Document Detail


Nutrient intakes in women and congenital diaphragmatic hernia in their offspring.
MedLine Citation:
PMID:  18181217     Owner:  NLM     Status:  MEDLINE    
Abstract/OtherAbstract:
BACKGROUND: Congenital diaphragmatic hernia (CDH) is a severe birth defect where there is an opening in the diaphragm through which a portion of the abdominal contents protrudes into the thoracic cavity. The etiologies of CDH remain unknown, although experimental animal data suggest dietary factors might play a role. This study examined whether maternal nutrient intakes were associated with delivering infants with CDH. METHODS: We analyzed infants with isolated CDH who were born from 1997 to 2003 and recruited into the National Birth Defects Prevention Study (NBDPS), a multisite, population-based case-control study. Exposure data were obtained from telephone interviews, which were completed within 24 months after delivery, and were available for 377 case mothers and 5,008 control mothers. A food frequency questionnaire was used to derive nutrient intakes during the year before pregnancy. RESULTS: A crude OR of 0.6 (95% CI: 0.3-1.0) was observed for higher intake of choline. Elevated ORs (1.4 to 1.7) were found for lower intakes of choline, cysteine, methionine, and protein. Among women who took vitamin supplements, higher intakes of B vitamins (i.e., folate, vitamin B1, B2, B6, and B12), minerals (i.e., calcium, iron, magnesium, and zinc), and vitamin E were inversely associated with CDH (ORs from 0.7-0.3). Moreover, among women who did not take vitamin supplements, lower intakes of calcium, retinol, selenium, vitamin B12, and vitamin E had positive associations with CDH (ORs from 1.4 to 2.1). CONCLUSIONS: Our observations contribute to a limited body of evidence suggesting a woman's periconceptional diet might be associated with CDH in her offspring.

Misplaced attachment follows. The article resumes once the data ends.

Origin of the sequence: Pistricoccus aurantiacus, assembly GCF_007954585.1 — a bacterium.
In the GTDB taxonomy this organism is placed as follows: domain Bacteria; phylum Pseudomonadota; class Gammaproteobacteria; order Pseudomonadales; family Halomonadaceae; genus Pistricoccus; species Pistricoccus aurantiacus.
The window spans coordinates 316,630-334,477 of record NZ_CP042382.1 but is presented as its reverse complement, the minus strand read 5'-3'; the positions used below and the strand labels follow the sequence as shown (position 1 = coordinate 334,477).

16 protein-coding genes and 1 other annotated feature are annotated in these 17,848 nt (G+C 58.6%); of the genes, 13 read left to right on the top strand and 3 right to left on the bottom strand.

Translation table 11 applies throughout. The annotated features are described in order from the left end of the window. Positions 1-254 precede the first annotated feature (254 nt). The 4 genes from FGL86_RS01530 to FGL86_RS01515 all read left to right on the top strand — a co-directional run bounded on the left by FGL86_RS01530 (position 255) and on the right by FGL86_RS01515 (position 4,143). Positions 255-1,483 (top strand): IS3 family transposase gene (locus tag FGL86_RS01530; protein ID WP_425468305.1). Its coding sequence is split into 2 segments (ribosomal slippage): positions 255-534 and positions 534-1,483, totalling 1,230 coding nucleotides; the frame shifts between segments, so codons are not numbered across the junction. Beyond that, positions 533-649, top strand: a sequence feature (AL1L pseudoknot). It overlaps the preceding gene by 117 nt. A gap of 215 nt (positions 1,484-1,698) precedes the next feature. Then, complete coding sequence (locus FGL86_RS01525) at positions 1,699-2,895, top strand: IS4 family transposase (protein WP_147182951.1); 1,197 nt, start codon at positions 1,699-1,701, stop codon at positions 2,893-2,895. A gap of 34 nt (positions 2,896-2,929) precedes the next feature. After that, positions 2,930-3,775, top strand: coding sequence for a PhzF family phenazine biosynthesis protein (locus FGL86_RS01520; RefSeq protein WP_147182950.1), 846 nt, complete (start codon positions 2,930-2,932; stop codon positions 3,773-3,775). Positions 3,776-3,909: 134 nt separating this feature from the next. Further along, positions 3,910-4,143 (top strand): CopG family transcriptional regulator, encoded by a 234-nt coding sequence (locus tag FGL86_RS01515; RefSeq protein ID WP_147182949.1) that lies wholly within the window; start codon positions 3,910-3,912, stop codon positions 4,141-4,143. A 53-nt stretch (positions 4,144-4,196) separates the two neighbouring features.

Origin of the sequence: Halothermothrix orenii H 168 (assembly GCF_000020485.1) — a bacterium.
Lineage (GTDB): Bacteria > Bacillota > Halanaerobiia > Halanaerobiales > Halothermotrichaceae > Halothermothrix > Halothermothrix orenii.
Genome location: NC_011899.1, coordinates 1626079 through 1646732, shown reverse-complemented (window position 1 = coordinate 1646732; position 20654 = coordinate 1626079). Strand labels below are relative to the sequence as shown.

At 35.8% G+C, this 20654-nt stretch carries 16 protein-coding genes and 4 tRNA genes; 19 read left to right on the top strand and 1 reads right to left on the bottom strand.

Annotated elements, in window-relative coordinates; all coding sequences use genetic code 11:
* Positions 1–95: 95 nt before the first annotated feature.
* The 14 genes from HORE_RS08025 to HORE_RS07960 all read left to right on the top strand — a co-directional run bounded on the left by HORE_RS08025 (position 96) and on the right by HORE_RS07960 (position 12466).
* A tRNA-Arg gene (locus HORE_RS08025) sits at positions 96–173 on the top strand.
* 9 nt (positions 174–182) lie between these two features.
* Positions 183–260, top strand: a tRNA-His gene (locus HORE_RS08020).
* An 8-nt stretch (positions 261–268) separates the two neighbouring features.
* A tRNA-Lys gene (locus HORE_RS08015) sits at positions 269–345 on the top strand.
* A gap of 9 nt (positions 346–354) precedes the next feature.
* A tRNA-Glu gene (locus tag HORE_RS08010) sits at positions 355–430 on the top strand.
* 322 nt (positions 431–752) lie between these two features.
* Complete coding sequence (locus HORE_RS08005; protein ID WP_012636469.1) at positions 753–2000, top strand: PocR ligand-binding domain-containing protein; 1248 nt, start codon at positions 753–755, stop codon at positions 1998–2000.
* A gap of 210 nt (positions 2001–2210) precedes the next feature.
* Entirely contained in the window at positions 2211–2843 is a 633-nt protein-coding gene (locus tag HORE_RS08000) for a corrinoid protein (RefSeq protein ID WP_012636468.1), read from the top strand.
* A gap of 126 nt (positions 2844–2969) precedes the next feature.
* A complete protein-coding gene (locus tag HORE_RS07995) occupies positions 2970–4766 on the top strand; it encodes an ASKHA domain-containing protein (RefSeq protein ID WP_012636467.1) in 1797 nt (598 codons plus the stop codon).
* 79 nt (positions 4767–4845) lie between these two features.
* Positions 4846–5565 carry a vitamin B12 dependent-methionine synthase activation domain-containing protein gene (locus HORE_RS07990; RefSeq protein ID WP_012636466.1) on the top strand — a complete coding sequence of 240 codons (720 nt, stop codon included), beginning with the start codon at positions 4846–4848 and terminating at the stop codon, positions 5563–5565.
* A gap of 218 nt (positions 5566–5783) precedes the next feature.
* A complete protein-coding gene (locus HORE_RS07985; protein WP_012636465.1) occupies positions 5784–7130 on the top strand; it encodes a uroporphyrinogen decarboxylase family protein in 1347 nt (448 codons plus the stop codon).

Authors:
Wei Yang; Gary M Shaw; Suzan L Carmichael; Sonja A Rasmussen; D Kim Waller; Barbara R Pober; Marlene Anderka;
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Publication Detail:
Type:  Journal Article; Research Support, N.I.H., Extramural; Research Support, U.S. Gov't, P.H.S.    
Journal Detail:
Title:  Birth defects research. Part A, Clinical and molecular teratology     Volume:  82     ISSN:  1542-0760     ISO Abbreviation:  Birth Defects Res. Part A Clin. Mol. Teratol.     Publication Date:  2008 Mar 
Date Detail:
Created Date:  2008-03-18     Completed Date:  2008-08-08     Revised Date:  2008-11-21    
Medline Journal Info:
Nlm Unique ID:  101155107     Medline TA:  Birth Defects Res A Clin Mol Teratol     Country:  United States    
Other Details:
Languages:  eng     Pagination:  131-8     Citation Subset:  IM    
Copyright Information:
(c) 2007 Wiley-Liss, Inc.
Affiliation:
March of Dimes, California Research Division, Oakland, California 94609, USA. WYang@marchofdimes.com
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MeSH Terms
Descriptor/Qualifier:
Case-Control Studies
Dietary Supplements
Female
Hernia, Diaphragmatic / congenital*,  etiology
Humans
Infant, Newborn
Maternal Nutritional Physiological Phenomena*
Questionnaires
Grant Support
ID/Acronym/Agency:
DK56350/DK/NIDDK NIH HHS; R01 HD55150/HD/NICHD NIH HHS; U50/CCU913241//PHS HHS

From MEDLINE®/PubMed®, a database of the U.S. National Library of Medicine


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